Kristy Milostan

Mrs. Reed

American Lit

9 May 2017

Racism in Huckleberry Finn

Spoiler Alert Warning

Although there are compelling arguments on both sides as to if Mark Twain was a racist or not, in my opinion, I don’t believe he was. When analyzing The Adventures of Huckleberry Finn it is easy to make a convincing argument that Mark Twain was in fact not racist.

Many critics argue that this novel is racist but, I personally believe that Twain was not racist and was only trying to accurately portray the time period and make a difference. By portraying Jim being treated as lesser than the rest of the characters in the book it shows an accurate depiction of how society functioned during the time period. An accurate portrayal of the time period is vital to making change. Without it there would be no real impact, no one would care. Not only does he offer an accurate description of the time, but Twain also explores Huck’s internal moral struggle of trying to figure out his true feelings towards Jim and the way they are portrayed throughout the novel was intended to make an impact, not to express his racism. For example a line from the book reads, “‘All right, then, I’ll go to Hell’– and tore it up… And for a starter I would go to work and steal Jim out of slavery again; and if I could think up anything worse, I would do that, too; because as long as I was in, and in for good, I might as well go the whole hog.” (191). This quote along with many others shows just how wrong it seemed to accept an African American as equal to a white person at the time. Huck believed that because he cared for Jim that he would go to Hell. Nowadays we think the complete opposite.  

For these reasons and many more it is easy to see that Mark Twain was not attempting to display his racism during the creation of this novel, but rather how racism was back then and asking for change.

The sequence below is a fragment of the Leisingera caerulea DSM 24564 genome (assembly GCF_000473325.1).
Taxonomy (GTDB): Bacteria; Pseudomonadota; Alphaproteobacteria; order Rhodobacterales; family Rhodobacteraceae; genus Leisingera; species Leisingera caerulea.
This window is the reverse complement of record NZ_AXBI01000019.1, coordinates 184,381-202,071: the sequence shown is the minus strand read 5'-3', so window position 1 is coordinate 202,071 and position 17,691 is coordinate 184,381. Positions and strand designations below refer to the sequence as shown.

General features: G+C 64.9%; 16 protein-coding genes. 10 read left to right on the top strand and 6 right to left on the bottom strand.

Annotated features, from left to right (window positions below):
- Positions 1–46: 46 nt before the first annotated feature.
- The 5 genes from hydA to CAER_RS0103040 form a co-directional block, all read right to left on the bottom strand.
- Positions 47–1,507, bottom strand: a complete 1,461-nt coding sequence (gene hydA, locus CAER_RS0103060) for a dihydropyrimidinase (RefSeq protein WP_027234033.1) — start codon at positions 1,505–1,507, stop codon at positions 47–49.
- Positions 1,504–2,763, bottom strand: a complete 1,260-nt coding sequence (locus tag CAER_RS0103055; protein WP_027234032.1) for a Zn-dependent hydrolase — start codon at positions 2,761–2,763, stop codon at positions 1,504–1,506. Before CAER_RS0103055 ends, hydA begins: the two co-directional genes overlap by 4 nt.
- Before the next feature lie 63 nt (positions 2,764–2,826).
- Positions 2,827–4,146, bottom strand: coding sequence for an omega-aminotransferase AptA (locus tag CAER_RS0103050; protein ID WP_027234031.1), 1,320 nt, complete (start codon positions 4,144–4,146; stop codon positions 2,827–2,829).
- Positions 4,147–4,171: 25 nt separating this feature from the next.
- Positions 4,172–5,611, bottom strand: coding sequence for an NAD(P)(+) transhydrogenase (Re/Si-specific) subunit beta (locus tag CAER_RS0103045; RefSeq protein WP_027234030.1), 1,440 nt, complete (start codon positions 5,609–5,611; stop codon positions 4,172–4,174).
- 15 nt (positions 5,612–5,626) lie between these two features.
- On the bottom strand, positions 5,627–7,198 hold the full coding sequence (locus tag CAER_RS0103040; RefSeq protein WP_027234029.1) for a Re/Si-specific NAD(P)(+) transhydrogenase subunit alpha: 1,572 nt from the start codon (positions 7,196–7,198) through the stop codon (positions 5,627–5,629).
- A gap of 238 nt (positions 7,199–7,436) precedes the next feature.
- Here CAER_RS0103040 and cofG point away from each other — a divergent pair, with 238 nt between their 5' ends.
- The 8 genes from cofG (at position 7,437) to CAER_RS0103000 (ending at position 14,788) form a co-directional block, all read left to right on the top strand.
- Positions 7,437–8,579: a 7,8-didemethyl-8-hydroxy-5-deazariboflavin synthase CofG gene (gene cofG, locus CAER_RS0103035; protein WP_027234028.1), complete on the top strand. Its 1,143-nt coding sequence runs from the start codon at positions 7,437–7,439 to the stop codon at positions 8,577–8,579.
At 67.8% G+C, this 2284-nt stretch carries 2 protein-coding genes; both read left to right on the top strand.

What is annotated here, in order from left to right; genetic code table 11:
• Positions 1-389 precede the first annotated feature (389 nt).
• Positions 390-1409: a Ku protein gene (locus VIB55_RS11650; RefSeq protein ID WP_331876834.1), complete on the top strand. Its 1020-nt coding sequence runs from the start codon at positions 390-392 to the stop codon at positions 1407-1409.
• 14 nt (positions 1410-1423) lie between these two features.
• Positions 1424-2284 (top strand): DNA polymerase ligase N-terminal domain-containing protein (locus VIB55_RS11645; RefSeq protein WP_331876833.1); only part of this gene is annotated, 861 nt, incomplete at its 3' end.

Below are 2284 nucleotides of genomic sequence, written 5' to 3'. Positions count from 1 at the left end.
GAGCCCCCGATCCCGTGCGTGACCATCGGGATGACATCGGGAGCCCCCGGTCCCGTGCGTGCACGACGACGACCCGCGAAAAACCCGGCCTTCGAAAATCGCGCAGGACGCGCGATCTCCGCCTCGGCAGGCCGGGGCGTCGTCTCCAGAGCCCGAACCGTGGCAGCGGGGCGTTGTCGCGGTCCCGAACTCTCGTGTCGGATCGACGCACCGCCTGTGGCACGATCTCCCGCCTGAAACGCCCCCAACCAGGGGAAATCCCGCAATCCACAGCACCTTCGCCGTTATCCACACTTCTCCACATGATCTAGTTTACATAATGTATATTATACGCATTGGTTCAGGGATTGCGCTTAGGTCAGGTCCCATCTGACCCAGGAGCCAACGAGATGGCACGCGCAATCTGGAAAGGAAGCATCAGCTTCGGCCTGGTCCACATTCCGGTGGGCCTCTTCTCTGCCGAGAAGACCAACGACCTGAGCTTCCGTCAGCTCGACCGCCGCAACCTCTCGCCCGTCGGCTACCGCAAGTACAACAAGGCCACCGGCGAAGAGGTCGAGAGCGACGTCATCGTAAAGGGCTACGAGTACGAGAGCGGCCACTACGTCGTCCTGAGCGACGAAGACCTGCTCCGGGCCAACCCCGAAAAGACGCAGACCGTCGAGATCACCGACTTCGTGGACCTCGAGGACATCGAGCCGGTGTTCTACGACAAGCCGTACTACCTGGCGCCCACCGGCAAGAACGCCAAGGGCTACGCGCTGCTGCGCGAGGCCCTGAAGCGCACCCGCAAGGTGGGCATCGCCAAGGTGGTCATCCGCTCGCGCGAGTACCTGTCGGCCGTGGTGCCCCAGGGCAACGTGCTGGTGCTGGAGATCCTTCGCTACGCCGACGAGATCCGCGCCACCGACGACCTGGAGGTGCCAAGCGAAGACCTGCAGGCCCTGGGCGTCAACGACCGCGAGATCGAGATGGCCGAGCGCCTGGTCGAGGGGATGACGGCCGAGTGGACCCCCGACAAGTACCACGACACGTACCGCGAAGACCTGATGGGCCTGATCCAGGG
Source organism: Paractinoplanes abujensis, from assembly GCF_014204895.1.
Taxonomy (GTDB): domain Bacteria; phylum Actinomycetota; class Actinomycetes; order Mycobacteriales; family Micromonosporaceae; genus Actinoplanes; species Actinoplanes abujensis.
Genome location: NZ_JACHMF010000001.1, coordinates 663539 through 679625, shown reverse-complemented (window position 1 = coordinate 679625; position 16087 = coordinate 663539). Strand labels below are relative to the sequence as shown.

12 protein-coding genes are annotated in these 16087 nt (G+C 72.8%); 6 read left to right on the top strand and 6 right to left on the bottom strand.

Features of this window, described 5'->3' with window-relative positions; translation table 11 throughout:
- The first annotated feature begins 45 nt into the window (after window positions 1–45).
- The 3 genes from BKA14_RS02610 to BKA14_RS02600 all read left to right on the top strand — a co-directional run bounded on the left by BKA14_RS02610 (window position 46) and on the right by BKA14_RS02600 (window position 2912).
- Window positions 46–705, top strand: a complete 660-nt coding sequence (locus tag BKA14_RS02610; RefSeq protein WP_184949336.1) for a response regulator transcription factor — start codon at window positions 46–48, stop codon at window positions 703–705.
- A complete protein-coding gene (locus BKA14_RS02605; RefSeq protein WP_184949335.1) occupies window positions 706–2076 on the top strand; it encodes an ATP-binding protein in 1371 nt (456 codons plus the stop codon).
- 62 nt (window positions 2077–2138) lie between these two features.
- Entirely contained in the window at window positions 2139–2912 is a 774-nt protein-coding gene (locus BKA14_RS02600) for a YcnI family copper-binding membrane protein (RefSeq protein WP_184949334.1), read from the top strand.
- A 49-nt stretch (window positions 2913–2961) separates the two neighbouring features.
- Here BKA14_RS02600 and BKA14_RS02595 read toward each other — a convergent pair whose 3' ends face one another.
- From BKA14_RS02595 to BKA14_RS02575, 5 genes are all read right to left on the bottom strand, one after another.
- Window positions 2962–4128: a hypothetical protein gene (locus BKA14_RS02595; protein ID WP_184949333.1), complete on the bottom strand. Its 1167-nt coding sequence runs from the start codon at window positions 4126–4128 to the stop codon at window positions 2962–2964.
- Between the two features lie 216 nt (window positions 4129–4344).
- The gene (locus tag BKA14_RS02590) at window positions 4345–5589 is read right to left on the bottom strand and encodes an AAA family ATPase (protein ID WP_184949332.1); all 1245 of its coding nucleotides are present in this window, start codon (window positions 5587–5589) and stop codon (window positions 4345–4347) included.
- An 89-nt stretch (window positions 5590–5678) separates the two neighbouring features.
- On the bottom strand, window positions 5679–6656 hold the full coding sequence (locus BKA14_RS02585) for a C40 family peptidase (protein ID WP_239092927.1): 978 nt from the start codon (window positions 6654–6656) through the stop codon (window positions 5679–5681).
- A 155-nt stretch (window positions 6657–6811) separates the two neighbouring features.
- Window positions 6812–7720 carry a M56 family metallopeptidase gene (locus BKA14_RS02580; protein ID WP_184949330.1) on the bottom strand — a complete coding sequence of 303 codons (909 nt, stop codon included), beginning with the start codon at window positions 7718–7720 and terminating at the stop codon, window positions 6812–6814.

CC BY-SA 4.0 Racism in Huckleberry Finn by Kristy is licensed under a Creative Commons Attribution-ShareAlike 4.0 International License.

1 Comment
  1. Thomas 7 months ago

    I totally agree with your perspective. Twain is just accurately representing the racist, oppressive society of the south in pre-Civil War America. Some critics can argue Twain is racist, with his numerous use of the “N” word and references to slavery, but I just believe he was using the aspect of realism in his novel. But I also ask this question. What was Twain’s own intent when he wrote this book? We can see many references in this book to slavery, numerous satire about subjects such as religion, government, and gullibility. What do you think was Twain’s main topic in this book? Or maybe he didn’t and just wanted to include everything in his book. We will never know, but it is a good critical question to think about. Although this book has been banned and censored, it still sends an important message about society that we all need to address, and I appreciate our class for reading it.

Leave a Reply

CONTACT US

We welcome new members. You can send us an email and we'll get back to you, asap.

Sending

Youth Voices is organized by teachers at local sites of the National Writing Project and in partnership with Educator Innovator.

CC BY-SA 4.0All work on Youth Voices is licensed under a Creative Commons Attribution-ShareAlike 4.0 International License
Missions on Youth Voices

Log in with your credentials

or    

Forgot your details?

Create Account

%d bloggers like this: